Anesthetic Management of Obese Parturient Female

Ahmed Mohamed Saber Tawfeek,


A complete understanding of the physiology, pathophysiology, comorbidities and their implications for analgesia and anesthesia in morbidly obese parturient should lead to improved safety and anesthetic care. Communication among the anesthesiologist, obstetrician, nursing staff, and patient is imperative in caring for these patients. The mother’s life should not be endangered to save a compromised fetus (Saravanakumar et al., 2006). Obesity has become a ticking time bomb. The population of obese people and so also obese pregnant patients is increasing worldwide and it won’t be long before when anesthetists will be more commonly faced with managing obese parturient with a large spectrum of comorbidities. As the use of regional anesthesia in obstetrics anesthesia has increased, the trainee anesthetists are relatively less skilled to provide general anesthesia. General anesthesia with all the airway management problems has been the major reason of maternal mortality. An epidural block though technically difficult, provides optimal analgesia and can be extended for caesarean section if required. Hence obese parturient should be assessed and consulted by a senior anesthetist as early as 28 weeks of gestation in the pregnancy for formulating a plan for labor analgesia and anesthesia for caesarean section if required. Epidural analgesia should be provided in early labor prophylactically to avoid general anesthesia (Saravanakumar et al., 2006).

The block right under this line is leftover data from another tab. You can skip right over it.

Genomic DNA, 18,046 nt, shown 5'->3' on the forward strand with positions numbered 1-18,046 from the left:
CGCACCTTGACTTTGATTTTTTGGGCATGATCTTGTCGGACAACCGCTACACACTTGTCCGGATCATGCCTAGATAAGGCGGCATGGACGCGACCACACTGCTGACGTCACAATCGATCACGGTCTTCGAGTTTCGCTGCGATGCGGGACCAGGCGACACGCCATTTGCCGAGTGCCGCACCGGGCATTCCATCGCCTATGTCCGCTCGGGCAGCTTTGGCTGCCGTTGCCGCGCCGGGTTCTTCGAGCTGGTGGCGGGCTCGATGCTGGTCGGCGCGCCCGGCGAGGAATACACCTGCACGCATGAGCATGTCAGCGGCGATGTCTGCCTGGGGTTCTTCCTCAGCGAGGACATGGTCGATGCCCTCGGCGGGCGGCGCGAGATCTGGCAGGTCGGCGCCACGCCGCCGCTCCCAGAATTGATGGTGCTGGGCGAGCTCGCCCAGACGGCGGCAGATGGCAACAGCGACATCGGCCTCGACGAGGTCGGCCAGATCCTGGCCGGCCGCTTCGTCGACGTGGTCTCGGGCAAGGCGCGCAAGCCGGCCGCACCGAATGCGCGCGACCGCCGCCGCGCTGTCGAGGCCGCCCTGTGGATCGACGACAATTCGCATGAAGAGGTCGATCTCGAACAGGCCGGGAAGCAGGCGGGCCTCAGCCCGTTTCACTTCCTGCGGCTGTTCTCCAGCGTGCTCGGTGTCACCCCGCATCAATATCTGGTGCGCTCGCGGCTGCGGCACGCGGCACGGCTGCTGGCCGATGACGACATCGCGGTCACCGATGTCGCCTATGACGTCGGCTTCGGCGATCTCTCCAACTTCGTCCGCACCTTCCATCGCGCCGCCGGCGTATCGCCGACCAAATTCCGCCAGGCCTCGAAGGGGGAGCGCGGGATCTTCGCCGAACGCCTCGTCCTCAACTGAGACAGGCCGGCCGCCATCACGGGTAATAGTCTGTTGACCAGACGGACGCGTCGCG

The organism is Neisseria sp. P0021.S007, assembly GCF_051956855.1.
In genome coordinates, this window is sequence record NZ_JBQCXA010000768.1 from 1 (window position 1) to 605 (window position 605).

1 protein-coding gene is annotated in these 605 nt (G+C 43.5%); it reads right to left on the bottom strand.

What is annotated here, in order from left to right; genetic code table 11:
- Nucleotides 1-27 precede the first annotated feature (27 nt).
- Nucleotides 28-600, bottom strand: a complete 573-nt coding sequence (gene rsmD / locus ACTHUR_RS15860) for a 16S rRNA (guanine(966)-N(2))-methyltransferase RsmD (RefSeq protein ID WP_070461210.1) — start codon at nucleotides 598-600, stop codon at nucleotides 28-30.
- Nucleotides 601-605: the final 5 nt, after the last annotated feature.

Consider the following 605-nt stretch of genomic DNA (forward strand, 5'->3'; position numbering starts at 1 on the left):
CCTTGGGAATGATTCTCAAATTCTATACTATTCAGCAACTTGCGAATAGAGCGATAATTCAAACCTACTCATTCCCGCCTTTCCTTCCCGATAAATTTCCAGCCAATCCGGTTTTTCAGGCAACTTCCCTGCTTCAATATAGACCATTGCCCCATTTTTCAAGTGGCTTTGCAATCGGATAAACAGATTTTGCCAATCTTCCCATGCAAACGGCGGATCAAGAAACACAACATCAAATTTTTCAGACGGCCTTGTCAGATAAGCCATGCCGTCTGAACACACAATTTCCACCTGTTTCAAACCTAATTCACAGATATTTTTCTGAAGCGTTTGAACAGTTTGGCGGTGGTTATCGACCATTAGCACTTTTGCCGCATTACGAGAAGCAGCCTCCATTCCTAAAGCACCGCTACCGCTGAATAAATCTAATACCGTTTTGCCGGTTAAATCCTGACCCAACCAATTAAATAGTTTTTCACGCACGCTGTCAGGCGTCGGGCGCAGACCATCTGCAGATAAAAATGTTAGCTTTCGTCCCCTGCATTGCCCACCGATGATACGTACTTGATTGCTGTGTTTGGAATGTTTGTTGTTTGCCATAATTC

Other data

Other Titles المعالجة التخديرية للنساء الحوامل الذين يعانون من السمنة
Issue Date 2014

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